Published on November 19th, 2009 | by Daniel Jolley


In the beginning…

Fifty years ago, before many of today’s anaesthetists were even born, there were only a handful of information sources to consider. While our specialty was rapidly progressing, most published information was still restricted to a few ‘big picture’ domain areas covering the core of anaesthesia lore. Anaesthesia education was still very strongly grounded in an uneasy balance between apprenticeship and didactic learning from a small number of canonical texts.

This was a time when it was still conceivable for a dedicated clinician to learn all that there was to know about our craft.

Fast forward to today and ‘information overload’ has become the defining challenge for many professionals. A quick look on PubMed shows almost 140 journals covering anaesthesia, intensive care, resuscitation or pain medicine. Amazon returns almost 1,300 books and Google 1.3 million pages! This does not even quantify the immense collected knowledge held in the minds of experienced anaesthetists and intensivists all over the world.

How are we to maintain our knowledge and continue our education in the face of such overwhelming odds? How can we assist anaesthetists in lower-resourced countries to do the same?

Brad and I are working on the beginning of a solution to this growing problem. A way of sharing and learning anaesthesia, resuscitation, intensive care and pain knowledge accessible to every anaesthetist, anesthesiologist and intensivist. Regardless of whether you’re a resident just starting your training, a nurse anaesthetist or anaesthesia technician, or a consultant with forty years of experience, there will be something new you can learn and something you can contribute back to the global anaesthesia community.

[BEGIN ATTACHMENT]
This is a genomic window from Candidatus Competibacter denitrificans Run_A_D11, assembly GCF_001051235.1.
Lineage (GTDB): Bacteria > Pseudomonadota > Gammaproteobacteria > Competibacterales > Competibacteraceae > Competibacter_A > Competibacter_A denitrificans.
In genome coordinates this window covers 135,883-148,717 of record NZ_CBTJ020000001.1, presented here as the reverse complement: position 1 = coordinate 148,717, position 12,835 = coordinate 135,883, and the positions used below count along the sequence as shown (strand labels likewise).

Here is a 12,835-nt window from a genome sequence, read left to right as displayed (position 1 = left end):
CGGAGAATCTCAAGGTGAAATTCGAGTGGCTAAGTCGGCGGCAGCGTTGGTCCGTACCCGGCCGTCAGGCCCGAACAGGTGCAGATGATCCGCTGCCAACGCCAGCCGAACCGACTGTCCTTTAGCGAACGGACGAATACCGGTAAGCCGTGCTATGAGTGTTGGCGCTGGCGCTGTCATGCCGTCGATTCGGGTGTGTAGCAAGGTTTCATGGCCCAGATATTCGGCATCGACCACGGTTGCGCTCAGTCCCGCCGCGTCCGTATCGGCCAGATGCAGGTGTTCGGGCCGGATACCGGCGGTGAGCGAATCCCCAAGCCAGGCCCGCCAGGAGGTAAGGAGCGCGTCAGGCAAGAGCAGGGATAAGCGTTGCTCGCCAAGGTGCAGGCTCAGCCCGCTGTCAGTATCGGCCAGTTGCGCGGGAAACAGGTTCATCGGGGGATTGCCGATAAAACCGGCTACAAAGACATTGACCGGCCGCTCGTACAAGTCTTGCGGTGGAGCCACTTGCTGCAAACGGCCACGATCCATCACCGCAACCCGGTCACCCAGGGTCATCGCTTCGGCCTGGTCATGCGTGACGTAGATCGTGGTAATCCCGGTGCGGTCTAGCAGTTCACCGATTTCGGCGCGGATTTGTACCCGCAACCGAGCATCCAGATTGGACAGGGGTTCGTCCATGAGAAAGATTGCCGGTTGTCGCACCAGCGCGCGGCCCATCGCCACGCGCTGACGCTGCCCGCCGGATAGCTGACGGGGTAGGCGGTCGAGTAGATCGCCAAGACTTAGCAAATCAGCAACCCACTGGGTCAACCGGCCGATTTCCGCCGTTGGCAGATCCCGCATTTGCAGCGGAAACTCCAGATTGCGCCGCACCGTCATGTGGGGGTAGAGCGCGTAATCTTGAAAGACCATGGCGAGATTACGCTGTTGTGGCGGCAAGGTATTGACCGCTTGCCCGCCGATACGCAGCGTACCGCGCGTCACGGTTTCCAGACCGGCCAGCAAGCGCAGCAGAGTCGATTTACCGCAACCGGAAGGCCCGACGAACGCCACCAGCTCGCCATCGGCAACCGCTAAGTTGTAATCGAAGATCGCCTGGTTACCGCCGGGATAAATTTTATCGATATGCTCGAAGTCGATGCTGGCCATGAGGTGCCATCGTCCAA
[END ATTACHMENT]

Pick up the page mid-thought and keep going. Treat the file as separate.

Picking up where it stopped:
What I’m talking about is — a real-time, peer-reviewed, global anaesthesia community, asking and answering questions and organically sharing our collective knowledge.

Think of it as a modern take on the traditional academic journal, mixing aspects of wikipedia and community contribution along with a healthy dash of tea-room advice, discussion and debate.

We hope that over time gasexchange will become the first place that old and new anaesthetists alike visit to find answers to anaesthesia questions, to return their knowledge back to the global community, and to further their own professional development.

Over the coming weeks as Brad and I prepare the system for public launch we’ll describe some of the features unique to gasexchange that make these goals achievable.

[ Image “Walking in High Grass” © Ernst Vikne ].

Tags: ,

About the Author

is an Australian consultant anaesthetist/anesthesiologist, with interests in anaesthesia education, obstetric and paediatric anaesthesia, and the practice of anaesthesia in remote and under-resourced environments. Daniel trained in Sydney, Darwin and Melbourne, and has worked in Sydney, Melbourne, Darwin, Fiji and Mongolia. He is one of the founders of along with Brad O'Connor.

Comments are closed.

Back to Top ↑